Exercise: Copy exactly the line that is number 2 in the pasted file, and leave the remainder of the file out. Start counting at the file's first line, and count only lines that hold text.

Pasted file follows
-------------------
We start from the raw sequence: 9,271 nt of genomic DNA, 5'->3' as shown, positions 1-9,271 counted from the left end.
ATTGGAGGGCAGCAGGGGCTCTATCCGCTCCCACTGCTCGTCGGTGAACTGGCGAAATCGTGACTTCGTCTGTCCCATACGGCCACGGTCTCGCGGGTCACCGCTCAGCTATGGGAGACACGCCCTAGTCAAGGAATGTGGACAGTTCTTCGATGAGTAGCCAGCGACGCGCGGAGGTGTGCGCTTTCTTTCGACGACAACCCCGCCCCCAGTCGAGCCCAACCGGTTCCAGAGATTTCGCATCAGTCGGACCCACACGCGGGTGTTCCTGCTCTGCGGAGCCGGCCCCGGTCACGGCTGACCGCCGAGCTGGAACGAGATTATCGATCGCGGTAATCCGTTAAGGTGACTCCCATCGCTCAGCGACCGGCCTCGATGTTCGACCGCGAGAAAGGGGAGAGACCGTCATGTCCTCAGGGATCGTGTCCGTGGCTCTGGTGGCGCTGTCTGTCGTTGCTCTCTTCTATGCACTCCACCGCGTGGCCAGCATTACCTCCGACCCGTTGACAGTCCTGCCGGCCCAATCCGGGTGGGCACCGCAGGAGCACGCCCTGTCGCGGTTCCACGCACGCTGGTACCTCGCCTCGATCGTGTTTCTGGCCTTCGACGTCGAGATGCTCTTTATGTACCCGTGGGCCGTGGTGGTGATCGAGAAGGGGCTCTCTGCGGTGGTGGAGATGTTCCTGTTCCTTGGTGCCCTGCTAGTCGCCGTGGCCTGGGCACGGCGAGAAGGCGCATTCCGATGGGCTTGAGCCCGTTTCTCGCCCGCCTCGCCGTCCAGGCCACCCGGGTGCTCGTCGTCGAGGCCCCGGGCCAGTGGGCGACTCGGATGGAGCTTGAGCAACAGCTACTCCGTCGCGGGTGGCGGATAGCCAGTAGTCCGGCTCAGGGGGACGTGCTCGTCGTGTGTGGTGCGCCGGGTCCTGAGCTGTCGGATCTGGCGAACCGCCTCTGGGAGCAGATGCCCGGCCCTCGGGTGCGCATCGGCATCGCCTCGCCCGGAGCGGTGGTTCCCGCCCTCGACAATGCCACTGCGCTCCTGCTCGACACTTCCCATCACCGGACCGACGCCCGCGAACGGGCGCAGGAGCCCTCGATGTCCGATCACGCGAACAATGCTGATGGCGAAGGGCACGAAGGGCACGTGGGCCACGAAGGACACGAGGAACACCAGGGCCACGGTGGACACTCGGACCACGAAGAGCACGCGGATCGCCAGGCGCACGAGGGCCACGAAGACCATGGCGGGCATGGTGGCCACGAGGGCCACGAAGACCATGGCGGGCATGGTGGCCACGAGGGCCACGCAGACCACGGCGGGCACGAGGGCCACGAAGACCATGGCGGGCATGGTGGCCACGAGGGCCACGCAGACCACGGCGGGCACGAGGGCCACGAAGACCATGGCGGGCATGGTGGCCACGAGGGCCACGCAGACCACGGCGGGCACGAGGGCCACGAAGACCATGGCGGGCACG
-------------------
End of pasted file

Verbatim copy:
ATTGGAGGGCAGCAGGGGCTCTATCCGCTCCCACTGCTCGTCGGTGAACTGGCGAAATCGTGACTTCGTCTGTCCCATACGGCCACGGTCTCGCGGGTCACCGCTCAGCTATGGGAGACACGCCCTAGTCAAGGAATGTGGACAGTTCTTCGATGAGTAGCCAGCGACGCGCGGAGGTGTGCGCTTTCTTTCGACGACAACCCCGCCCCCAGTCGAGCCCAACCGGTTCCAGAGATTTCGCATCAGTCGGACCCACACGCGGGTGTTCCTGCTCTGCGGAGCCGGCCCCGGTCACGGCTGACCGCCGAGCTGGAACGAGATTATCGATCGCGGTAATCCGTTAAGGTGACTCCCATCGCTCAGCGACCGGCCTCGATGTTCGACCGCGAGAAAGGGGAGAGACCGTCATGTCCTCAGGGATCGTGTCCGTGGCTCTGGTGGCGCTGTCTGTCGTTGCTCTCTTCTATGCACTCCACCGCGTGGCCAGCATTACCTCCGACCCGTTGACAGTCCTGCCGGCCCAATCCGGGTGGGCACCGCAGGAGCACGCCCTGTCGCGGTTCCACGCACGCTGGTACCTCGCCTCGATCGTGTTTCTGGCCTTCGACGTCGAGATGCTCTTTATGTACCCGTGGGCCGTGGTGGTGATCGAGAAGGGGCTCTCTGCGGTGGTGGAGATGTTCCTGTTCCTTGGTGCCCTGCTAGTCGCCGTGGCCTGGGCACGGCGAGAAGGCGCATTCCGATGGGCTTGAGCCCGTTTCTCGCCCGCCTCGCCGTCCAGGCCACCCGGGTGCTCGTCGTCGAGGCCCCGGGCCAGTGGGCGACTCGGATGGAGCTTGAGCAACAGCTACTCCGTCGCGGGTGGCGGATAGCCAGTAGTCCGGCTCAGGGGGACGTGCTCGTCGTGTGTGGTGCGCCGGGTCCTGAGCTGTCGGATCTGGCGAACCGCCTCTGGGAGCAGATGCCCGGCCCTCGGGTGCGCATCGGCATCGCCTCGCCCGGAGCGGTGGTTCCCGCCCTCGACAATGCCACTGCGCTCCTGCTCGACACTTCCCATCACCGGACCGACGCCCGCGAACGGGCGCAGGAGCCCTCGATGTCCGATCACGCGAACAATGCTGATGGCGAAGGGCACGAAGGGCACGTGGGCCACGAAGGACACGAGGAACACCAGGGCCACGGTGGACACTCGGACCACGAAGAGCACGCGGATCGCCAGGCGCACGAGGGCCACGAAGACCATGGCGGGCATGGTGGCCACGAGGGCCACGAAGACCATGGCGGGCATGGTGGCCACGAGGGCCACGCAGACCACGGCGGGCACGAGGGCCACGAAGACCATGGCGGGCATGGTGGCCACGAGGGCCACGCAGACCACGGCGGGCACGAGGGCCACGAAGACCATGGCGGGCATGGTGGCCACGAGGGCCACGCAGACCACGGCGGGCACGAGGGCCACGAAGACCATGGCGGGCACG